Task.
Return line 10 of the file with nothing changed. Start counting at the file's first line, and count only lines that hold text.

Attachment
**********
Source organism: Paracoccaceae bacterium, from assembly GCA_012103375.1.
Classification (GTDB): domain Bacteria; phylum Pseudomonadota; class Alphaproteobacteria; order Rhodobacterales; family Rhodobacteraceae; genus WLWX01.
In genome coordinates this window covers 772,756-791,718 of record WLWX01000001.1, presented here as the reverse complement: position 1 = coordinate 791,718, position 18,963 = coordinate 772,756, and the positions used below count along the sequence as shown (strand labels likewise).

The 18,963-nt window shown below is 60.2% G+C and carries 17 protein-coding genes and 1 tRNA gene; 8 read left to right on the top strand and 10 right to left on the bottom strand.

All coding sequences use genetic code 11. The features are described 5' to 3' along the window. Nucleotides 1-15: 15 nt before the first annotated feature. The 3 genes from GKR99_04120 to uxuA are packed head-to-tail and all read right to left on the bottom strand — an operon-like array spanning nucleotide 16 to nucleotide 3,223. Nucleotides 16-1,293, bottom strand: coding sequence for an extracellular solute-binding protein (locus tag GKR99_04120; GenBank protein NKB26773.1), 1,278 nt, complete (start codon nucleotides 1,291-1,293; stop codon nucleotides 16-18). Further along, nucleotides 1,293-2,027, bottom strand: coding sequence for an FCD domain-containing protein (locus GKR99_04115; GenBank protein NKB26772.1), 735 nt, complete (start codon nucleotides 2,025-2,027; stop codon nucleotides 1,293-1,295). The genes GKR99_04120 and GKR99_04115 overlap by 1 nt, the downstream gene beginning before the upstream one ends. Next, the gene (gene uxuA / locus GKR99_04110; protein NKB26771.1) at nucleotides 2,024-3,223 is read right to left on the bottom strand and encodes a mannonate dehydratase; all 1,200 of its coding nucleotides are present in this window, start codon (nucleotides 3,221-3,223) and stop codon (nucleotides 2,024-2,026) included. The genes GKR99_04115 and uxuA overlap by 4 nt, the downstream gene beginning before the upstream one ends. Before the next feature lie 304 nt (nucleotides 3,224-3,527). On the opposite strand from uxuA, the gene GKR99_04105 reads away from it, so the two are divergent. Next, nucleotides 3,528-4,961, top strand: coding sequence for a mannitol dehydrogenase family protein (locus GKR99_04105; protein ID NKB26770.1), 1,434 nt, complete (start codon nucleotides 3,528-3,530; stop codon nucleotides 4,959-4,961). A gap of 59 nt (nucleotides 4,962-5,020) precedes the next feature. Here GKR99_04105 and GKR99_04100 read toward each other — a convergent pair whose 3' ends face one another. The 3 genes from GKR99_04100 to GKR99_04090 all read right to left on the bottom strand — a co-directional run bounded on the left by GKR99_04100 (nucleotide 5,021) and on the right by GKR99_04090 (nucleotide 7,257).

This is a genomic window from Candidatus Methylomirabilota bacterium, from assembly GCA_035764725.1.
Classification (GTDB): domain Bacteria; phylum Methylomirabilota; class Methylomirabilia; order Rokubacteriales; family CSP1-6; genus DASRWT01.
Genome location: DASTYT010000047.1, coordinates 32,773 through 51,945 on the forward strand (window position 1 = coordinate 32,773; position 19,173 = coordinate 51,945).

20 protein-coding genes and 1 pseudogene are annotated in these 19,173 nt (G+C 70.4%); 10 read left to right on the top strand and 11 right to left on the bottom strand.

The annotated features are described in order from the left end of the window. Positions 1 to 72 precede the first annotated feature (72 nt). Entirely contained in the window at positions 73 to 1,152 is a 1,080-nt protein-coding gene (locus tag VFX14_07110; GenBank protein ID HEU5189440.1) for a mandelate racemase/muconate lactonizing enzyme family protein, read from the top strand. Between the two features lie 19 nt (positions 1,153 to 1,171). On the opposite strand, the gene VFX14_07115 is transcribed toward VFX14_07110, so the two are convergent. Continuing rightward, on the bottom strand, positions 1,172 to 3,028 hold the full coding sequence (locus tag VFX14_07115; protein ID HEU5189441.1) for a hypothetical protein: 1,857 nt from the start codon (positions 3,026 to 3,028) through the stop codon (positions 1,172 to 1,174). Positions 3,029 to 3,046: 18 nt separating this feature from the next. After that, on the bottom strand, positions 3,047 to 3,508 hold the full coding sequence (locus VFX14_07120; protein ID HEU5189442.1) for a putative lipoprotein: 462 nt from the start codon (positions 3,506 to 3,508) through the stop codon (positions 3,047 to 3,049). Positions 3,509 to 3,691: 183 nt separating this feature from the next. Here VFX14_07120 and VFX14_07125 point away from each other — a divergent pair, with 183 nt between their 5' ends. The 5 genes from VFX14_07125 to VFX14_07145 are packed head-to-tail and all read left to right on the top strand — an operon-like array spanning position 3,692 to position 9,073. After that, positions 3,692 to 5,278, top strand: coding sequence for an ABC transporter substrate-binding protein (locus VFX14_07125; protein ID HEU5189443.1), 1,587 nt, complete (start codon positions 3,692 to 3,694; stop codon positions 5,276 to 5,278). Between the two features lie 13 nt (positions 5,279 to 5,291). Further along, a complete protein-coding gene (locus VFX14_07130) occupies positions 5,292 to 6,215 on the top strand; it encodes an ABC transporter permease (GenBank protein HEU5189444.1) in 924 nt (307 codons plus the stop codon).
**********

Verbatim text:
The annotated features are described in order from the left end of the window. Positions 1 to 72 precede the first annotated feature (72 nt). Entirely contained in the window at positions 73 to 1,152 is a 1,080-nt protein-coding gene (locus tag VFX14_07110; GenBank protein ID HEU5189440.1) for a mandelate racemase/muconate lactonizing enzyme family protein, read from the top strand. Between the two features lie 19 nt (positions 1,153 to 1,171). On the opposite strand, the gene VFX14_07115 is transcribed toward VFX14_07110, so the two are convergent. Continuing rightward, on the bottom strand, positions 1,172 to 3,028 hold the full coding sequence (locus tag VFX14_07115; protein ID HEU5189441.1) for a hypothetical protein: 1,857 nt from the start codon (positions 3,026 to 3,028) through the stop codon (positions 1,172 to 1,174). Positions 3,029 to 3,046: 18 nt separating this feature from the next. After that, on the bottom strand, positions 3,047 to 3,508 hold the full coding sequence (locus VFX14_07120; protein ID HEU5189442.1) for a putative lipoprotein: 462 nt from the start codon (positions 3,506 to 3,508) through the stop codon (positions 3,047 to 3,049). Positions 3,509 to 3,691: 183 nt separating this feature from the next. Here VFX14_07120 and VFX14_07125 point away from each other — a divergent pair, with 183 nt between their 5' ends. The 5 genes from VFX14_07125 to VFX14_07145 are packed head-to-tail and all read left to right on the top strand — an operon-like array spanning position 3,692 to position 9,073. After that, positions 3,692 to 5,278, top strand: coding sequence for an ABC transporter substrate-binding protein (locus VFX14_07125; protein ID HEU5189443.1), 1,587 nt, complete (start codon positions 3,692 to 3,694; stop codon positions 5,276 to 5,278). Between the two features lie 13 nt (positions 5,279 to 5,291). Further along, a complete protein-coding gene (locus VFX14_07130) occupies positions 5,292 to 6,215 on the top strand; it encodes an ABC transporter permease (GenBank protein HEU5189444.1) in 924 nt (307 codons plus the stop codon).